Toomsen also closed out the season with a record of 34-11, which matched Broyhill for most wins on the season.
Stock said four out of the six wrestlers in Toomsen’s weight class at districts placed in the top six at state.
Broyhill and Toomsen also helped Boonville to a 22nd place finish at state with 31 points.
Oak Grove captured the team title in Class 2 with 163 points while Smithville finished second with 140.5, followed by Kirksville with 117, Fulton with 101 and Pleasant Hill with 96.5
As for the five other conference teams in Class 2, Moberly finished 12th with 54 points, Mexico 16th with 46.5 points and Marshall 42nd with 2 points.
In Class 3, Hannibal finished fourth overall with a total of 115.5 points.
Neosho captured the Class 3 title with 218 points, followed by Staley with 160.5, Kearney with 138, Hannibal with 115.5 and Platte County with 110.5.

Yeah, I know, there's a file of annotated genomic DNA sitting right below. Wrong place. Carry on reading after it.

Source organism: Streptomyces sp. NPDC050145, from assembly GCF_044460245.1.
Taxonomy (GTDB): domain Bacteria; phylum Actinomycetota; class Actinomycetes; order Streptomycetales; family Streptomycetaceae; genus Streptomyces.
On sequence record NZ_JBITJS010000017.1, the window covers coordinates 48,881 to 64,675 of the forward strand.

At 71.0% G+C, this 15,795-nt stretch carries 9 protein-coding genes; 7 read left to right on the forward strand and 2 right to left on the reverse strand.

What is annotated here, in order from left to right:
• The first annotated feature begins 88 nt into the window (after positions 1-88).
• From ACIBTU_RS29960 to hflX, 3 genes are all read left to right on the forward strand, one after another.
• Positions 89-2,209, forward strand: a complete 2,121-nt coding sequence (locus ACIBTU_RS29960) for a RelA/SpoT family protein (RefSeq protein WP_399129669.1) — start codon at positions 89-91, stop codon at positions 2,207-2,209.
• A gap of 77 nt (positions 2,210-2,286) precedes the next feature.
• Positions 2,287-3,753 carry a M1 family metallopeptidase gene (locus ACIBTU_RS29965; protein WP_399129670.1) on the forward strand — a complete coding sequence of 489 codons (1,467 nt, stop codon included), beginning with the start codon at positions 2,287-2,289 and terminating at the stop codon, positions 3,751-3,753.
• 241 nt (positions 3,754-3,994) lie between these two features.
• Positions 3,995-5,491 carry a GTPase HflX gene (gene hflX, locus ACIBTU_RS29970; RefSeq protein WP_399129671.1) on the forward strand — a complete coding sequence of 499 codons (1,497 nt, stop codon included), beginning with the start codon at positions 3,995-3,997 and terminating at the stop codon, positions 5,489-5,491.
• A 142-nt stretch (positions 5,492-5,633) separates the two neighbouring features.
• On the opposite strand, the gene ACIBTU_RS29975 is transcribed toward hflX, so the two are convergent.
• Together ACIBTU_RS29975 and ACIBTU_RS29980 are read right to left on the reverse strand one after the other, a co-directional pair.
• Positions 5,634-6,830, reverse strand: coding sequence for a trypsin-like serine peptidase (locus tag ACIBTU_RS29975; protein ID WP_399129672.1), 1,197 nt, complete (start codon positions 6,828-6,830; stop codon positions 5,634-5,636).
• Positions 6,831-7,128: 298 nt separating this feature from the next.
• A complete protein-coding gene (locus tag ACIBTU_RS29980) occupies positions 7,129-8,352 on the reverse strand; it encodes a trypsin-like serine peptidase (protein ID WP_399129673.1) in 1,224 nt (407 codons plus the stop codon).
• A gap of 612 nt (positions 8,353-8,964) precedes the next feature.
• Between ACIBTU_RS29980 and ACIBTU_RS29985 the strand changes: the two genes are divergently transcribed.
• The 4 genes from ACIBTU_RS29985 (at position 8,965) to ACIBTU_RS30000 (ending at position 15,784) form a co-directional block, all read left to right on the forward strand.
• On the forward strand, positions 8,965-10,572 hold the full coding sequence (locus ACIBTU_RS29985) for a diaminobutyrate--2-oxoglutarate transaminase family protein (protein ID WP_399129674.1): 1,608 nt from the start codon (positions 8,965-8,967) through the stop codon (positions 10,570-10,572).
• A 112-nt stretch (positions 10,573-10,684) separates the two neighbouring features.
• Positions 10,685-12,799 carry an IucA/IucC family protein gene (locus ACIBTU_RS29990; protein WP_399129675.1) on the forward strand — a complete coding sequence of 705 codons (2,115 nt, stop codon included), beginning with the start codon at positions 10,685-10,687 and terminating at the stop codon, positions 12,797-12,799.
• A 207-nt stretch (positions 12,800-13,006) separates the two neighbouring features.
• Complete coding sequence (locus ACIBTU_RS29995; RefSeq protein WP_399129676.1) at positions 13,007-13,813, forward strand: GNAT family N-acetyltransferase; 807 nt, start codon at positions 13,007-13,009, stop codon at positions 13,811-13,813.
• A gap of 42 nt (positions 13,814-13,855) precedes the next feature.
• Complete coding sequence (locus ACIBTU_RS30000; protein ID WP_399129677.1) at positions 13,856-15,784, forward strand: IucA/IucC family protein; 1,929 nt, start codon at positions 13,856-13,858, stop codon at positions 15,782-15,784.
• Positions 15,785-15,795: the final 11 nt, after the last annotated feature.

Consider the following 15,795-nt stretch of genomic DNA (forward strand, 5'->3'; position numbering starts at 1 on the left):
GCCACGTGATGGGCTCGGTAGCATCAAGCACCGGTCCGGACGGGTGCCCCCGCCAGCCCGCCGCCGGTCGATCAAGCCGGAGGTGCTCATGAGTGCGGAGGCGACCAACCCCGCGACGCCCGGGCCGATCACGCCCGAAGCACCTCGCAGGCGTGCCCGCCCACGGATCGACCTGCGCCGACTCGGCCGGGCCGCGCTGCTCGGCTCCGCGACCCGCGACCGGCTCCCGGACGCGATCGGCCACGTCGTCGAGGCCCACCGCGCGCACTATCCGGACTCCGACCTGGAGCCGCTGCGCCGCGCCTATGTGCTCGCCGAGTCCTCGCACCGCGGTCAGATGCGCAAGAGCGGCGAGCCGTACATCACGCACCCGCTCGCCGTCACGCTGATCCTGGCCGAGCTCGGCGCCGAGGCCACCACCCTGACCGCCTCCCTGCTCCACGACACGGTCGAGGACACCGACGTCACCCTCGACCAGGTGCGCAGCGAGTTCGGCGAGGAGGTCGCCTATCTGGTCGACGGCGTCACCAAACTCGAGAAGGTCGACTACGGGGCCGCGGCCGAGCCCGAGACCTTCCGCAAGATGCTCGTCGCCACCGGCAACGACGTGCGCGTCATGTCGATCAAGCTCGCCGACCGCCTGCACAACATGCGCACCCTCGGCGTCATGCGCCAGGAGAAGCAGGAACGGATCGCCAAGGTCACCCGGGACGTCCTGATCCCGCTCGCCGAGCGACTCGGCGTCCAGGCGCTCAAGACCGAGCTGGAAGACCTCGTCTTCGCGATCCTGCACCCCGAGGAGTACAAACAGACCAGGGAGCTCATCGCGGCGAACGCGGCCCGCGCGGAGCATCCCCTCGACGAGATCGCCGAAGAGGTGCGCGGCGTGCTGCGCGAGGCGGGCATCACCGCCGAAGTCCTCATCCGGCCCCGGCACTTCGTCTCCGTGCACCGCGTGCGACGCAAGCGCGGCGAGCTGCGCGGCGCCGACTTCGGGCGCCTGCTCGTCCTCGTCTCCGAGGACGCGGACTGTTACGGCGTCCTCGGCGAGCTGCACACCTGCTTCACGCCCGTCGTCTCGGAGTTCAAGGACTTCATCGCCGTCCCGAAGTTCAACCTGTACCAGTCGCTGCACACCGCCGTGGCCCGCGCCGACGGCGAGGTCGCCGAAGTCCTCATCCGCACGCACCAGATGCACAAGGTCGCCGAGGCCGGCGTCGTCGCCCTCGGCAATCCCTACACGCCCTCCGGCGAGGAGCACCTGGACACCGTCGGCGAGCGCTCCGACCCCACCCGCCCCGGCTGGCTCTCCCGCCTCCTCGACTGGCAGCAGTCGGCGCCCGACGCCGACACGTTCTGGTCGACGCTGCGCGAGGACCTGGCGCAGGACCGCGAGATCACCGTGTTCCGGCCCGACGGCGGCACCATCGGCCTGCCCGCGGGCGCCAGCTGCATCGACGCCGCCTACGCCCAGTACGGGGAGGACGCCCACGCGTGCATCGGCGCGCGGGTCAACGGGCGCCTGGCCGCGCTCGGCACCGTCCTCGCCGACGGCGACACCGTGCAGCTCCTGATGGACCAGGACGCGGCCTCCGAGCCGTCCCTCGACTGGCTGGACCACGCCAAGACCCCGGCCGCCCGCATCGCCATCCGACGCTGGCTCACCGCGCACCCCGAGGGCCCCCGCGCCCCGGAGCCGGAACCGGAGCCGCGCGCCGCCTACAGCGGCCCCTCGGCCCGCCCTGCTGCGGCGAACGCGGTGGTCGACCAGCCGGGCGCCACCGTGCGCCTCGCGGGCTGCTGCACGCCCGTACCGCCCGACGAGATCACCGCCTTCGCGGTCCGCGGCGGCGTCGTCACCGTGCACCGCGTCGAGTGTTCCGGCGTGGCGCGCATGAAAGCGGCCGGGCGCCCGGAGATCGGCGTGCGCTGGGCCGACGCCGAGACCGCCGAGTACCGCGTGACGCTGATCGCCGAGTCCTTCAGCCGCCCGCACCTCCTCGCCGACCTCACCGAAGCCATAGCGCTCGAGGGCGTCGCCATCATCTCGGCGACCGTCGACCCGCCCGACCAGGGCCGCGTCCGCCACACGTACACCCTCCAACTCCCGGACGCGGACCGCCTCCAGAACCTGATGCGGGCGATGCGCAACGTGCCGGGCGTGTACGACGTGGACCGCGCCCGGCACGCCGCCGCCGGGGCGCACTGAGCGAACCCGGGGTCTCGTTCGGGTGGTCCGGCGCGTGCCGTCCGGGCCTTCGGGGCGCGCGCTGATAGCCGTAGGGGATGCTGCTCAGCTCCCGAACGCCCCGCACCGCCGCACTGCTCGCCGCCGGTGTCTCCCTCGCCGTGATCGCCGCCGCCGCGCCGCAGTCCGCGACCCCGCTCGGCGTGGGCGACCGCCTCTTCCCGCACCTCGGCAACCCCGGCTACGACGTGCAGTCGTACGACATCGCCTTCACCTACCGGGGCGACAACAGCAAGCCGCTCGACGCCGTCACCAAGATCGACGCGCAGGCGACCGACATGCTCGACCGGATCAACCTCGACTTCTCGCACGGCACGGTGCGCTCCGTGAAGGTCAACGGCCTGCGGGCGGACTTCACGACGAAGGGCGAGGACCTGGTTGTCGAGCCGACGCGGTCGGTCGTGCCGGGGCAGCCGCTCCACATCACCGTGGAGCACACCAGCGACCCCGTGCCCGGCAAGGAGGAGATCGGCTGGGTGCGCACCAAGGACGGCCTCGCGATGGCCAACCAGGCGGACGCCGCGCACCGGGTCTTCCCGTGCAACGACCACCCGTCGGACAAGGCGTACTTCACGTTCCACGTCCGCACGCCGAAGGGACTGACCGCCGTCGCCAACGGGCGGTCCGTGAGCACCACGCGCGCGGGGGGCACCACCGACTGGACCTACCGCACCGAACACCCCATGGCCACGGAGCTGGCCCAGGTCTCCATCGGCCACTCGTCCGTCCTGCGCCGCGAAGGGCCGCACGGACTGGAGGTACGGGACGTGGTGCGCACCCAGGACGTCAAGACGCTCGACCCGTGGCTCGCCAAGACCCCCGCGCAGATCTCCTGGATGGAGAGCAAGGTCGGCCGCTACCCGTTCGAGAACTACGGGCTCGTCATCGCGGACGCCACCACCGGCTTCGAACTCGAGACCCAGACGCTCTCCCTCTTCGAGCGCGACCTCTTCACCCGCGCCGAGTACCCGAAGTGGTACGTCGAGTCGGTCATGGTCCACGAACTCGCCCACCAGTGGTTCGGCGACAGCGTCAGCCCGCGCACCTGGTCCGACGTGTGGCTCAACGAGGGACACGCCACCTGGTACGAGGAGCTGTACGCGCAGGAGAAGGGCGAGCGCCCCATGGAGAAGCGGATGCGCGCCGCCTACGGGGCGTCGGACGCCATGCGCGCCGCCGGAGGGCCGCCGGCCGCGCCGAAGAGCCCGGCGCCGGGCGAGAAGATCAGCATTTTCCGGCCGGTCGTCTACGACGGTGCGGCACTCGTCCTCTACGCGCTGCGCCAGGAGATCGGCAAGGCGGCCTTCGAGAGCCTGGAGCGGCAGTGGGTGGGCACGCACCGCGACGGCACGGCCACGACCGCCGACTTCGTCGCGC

The North Central Missouri Conference also had five state champions over the weekend, with Hannibal producing three of the five champs. In all, the NCMC had 25 medalists out of 42 wrestlers. In addition to the five champs, the conference had five second-place finishers, five thirds, one fourth, three fifth-place finishers and six sixth-place finishers.
Fulton led the conference with seven medalists, followed by Kirksville and Hannibal each with five, Moberly and Mexico each with three and Boonville with two.
In the Class 1 standings, Blair Oaks captured the title with 98 points. Whitfield finished second with 95.5 points, followed by Lawson with 86, Marceline with 84.5 and Plattsburg with 82.5.
In Class 4, Park Hill edged Columbia Rock Bridge 132-126. Timberland finished third with 101 points, followed by Holt with 87.5 and Seckman with 80.5.